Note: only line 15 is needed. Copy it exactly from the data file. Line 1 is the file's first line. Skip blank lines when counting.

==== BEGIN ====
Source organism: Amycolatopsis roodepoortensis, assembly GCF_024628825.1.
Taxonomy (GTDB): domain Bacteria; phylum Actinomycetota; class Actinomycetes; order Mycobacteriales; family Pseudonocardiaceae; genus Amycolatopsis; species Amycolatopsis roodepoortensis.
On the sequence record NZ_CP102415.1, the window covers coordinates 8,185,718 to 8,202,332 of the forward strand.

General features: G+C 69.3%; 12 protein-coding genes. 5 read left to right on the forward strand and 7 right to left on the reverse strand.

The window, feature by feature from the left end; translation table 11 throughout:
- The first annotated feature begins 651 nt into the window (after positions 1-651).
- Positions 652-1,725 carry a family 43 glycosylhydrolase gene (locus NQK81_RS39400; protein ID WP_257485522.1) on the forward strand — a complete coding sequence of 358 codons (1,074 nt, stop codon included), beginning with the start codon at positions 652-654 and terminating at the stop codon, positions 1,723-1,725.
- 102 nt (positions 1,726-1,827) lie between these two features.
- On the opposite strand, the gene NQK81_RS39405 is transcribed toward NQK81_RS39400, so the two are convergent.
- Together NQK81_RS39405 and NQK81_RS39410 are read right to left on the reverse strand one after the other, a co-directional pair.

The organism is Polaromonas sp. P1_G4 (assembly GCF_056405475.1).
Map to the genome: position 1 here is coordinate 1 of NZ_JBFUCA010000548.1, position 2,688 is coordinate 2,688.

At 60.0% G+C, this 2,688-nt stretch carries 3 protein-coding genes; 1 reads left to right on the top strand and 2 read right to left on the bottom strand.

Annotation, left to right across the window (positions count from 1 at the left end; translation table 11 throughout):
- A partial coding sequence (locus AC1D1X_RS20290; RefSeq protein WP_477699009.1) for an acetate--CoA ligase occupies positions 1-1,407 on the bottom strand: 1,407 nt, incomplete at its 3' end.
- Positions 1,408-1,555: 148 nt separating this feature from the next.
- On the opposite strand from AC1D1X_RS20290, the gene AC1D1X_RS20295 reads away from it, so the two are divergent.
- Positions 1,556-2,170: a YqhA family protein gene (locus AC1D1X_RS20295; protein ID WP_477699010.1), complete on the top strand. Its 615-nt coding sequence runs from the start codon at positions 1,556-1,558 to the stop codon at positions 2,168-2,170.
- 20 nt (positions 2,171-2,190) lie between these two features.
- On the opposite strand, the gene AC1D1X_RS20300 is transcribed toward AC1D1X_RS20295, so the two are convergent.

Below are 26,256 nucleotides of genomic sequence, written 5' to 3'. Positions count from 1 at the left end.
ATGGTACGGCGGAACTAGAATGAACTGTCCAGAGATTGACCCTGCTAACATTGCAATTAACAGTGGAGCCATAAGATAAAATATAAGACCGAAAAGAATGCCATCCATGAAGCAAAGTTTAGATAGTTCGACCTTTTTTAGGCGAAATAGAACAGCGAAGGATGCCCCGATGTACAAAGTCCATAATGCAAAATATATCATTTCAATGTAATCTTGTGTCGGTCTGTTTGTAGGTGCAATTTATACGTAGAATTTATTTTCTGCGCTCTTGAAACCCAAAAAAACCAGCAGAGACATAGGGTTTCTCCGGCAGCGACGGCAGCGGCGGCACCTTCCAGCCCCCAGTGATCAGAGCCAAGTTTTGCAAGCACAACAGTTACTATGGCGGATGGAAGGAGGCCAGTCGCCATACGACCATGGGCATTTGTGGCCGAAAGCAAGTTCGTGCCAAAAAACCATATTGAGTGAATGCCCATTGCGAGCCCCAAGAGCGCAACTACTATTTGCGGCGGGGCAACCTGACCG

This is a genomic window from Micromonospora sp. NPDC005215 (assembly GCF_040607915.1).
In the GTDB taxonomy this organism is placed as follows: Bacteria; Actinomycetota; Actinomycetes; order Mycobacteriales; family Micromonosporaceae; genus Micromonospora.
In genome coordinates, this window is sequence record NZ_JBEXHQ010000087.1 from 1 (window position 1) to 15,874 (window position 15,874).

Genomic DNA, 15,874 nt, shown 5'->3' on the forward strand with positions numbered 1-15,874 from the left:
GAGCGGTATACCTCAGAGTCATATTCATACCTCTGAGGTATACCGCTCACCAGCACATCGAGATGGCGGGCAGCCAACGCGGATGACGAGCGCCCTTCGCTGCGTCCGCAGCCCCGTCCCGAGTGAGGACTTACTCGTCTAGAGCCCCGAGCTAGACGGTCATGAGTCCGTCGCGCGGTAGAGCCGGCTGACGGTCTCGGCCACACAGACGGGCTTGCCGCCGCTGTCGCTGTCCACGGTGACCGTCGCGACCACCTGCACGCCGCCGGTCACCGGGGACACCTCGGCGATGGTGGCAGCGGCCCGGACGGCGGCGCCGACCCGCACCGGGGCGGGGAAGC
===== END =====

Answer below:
- A partial coding sequence (locus AC1D1X_RS20290; RefSeq protein WP_477699009.1) for an acetate--CoA ligase occupies positions 1-1,407 on the bottom strand: 1,407 nt, incomplete at its 3' end.